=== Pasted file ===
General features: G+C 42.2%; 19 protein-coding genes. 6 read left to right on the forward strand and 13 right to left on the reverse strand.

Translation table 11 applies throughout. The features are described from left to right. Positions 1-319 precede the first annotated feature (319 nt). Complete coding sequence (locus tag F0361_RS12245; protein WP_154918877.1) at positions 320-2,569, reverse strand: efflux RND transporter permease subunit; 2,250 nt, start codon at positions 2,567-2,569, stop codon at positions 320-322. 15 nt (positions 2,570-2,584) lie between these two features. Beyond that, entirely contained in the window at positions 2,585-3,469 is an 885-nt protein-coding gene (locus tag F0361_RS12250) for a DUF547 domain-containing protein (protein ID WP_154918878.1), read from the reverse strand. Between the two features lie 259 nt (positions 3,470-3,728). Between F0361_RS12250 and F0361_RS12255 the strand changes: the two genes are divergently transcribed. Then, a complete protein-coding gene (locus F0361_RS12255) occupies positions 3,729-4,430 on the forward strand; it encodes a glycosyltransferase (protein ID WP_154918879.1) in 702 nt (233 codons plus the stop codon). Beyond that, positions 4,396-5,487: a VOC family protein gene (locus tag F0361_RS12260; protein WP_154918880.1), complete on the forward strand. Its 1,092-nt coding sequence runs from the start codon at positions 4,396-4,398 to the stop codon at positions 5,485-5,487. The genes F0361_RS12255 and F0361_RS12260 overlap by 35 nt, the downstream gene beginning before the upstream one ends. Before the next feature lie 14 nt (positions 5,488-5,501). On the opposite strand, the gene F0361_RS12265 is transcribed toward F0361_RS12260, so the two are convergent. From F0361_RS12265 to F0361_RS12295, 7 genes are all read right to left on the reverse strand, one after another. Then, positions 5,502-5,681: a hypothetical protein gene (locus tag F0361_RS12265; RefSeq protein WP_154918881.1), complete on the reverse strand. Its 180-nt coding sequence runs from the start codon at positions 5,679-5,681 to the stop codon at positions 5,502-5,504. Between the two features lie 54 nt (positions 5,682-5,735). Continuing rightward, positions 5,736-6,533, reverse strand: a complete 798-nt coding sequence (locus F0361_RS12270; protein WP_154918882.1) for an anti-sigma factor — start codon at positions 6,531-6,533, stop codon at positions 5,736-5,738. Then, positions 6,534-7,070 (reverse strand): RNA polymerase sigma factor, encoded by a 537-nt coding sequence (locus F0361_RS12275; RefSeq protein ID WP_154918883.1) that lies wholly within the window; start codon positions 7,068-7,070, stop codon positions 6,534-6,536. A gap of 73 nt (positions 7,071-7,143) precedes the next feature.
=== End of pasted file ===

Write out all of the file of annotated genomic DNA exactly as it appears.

General features: G+C 42.2%; 19 protein-coding genes. 6 read left to right on the forward strand and 13 right to left on the reverse strand.

Translation table 11 applies throughout. The features are described from left to right. Positions 1-319 precede the first annotated feature (319 nt). Complete coding sequence (locus tag F0361_RS12245; protein WP_154918877.1) at positions 320-2,569, reverse strand: efflux RND transporter permease subunit; 2,250 nt, start codon at positions 2,567-2,569, stop codon at positions 320-322. 15 nt (positions 2,570-2,584) lie between these two features. Beyond that, entirely contained in the window at positions 2,585-3,469 is an 885-nt protein-coding gene (locus tag F0361_RS12250) for a DUF547 domain-containing protein (protein ID WP_154918878.1), read from the reverse strand. Between the two features lie 259 nt (positions 3,470-3,728). Between F0361_RS12250 and F0361_RS12255 the strand changes: the two genes are divergently transcribed. Then, a complete protein-coding gene (locus F0361_RS12255) occupies positions 3,729-4,430 on the forward strand; it encodes a glycosyltransferase (protein ID WP_154918879.1) in 702 nt (233 codons plus the stop codon). Beyond that, positions 4,396-5,487: a VOC family protein gene (locus tag F0361_RS12260; protein WP_154918880.1), complete on the forward strand. Its 1,092-nt coding sequence runs from the start codon at positions 4,396-4,398 to the stop codon at positions 5,485-5,487. The genes F0361_RS12255 and F0361_RS12260 overlap by 35 nt, the downstream gene beginning before the upstream one ends. Before the next feature lie 14 nt (positions 5,488-5,501). On the opposite strand, the gene F0361_RS12265 is transcribed toward F0361_RS12260, so the two are convergent. From F0361_RS12265 to F0361_RS12295, 7 genes are all read right to left on the reverse strand, one after another. Then, positions 5,502-5,681: a hypothetical protein gene (locus tag F0361_RS12265; RefSeq protein WP_154918881.1), complete on the reverse strand. Its 180-nt coding sequence runs from the start codon at positions 5,679-5,681 to the stop codon at positions 5,502-5,504. Between the two features lie 54 nt (positions 5,682-5,735). Continuing rightward, positions 5,736-6,533, reverse strand: a complete 798-nt coding sequence (locus F0361_RS12270; protein WP_154918882.1) for an anti-sigma factor — start codon at positions 6,531-6,533, stop codon at positions 5,736-5,738. Then, positions 6,534-7,070 (reverse strand): RNA polymerase sigma factor, encoded by a 537-nt coding sequence (locus F0361_RS12275; RefSeq protein ID WP_154918883.1) that lies wholly within the window; start codon positions 7,068-7,070, stop codon positions 6,534-6,536. A gap of 73 nt (positions 7,071-7,143) precedes the next feature.